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History in the Making

SPECIAL ISSUE: THE NEW GETTY

December 07, 1997

1953: J. Paul Getty founds the J. Paul Getty Museum at the site of his Spanish-style home on his 65-acre ranch in Malibu as a California charitable trust, thereby earning large tax breaks from the IRS. The museum opens, with an annual budget of $25,000, in May 1954, absent Getty, who sends his regrets from the oil fields of Kuwait.

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1968: Getty decides to build a larger museum on the same site in a design identical to the Villa dei Papiri at Herculaneum. Ground is broken in December 1970, and the $18-million museum opens in 1974 with a $40-million endowment.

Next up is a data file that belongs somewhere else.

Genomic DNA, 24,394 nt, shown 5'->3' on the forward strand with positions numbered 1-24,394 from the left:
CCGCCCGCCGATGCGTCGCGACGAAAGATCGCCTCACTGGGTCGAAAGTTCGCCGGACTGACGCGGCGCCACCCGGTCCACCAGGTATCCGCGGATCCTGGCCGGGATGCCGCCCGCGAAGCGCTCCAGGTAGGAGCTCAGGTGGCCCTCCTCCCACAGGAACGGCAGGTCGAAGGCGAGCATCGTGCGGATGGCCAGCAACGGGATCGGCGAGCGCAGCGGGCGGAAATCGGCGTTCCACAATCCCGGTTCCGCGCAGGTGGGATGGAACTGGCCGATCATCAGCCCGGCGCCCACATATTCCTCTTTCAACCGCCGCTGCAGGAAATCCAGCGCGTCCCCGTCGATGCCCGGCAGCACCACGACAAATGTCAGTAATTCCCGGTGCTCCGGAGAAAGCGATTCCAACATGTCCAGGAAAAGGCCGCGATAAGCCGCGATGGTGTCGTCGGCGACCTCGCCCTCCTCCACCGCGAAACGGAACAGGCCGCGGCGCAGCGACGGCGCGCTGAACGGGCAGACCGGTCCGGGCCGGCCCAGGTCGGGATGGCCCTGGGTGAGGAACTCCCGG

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January 15, 1974: J. Paul Getty Museum opens to mixed reviews.

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January 1974: Traffic jams and parking problems created by the heavy turnout of visitors to the new museum prompt local residents to file suit against the museum.

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June 6, 1976: J. Paul Getty, 83, dies at Sutton Place, his 450-year-old mansion in Surrey, England, having never seen the completed museum. His estate is valued at between $2 billion and $4 billion.

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June 8, 1976: Getty's will is filed for probate. Though he had told his museum staff not to expect any legacy, 4 million shares of Getty Oil Co. stock, worth about $700 million, are left to the museum. The will and actions by the subsequent Getty Trust are later challenged in several suits by various Getty heirs.

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Summer 1977: Museum acquires a rare 4th century BC Greek bronze sculpture by Lysippus for $3.9 million. Its sale is shrouded in mystery amid charges of illegal exportation.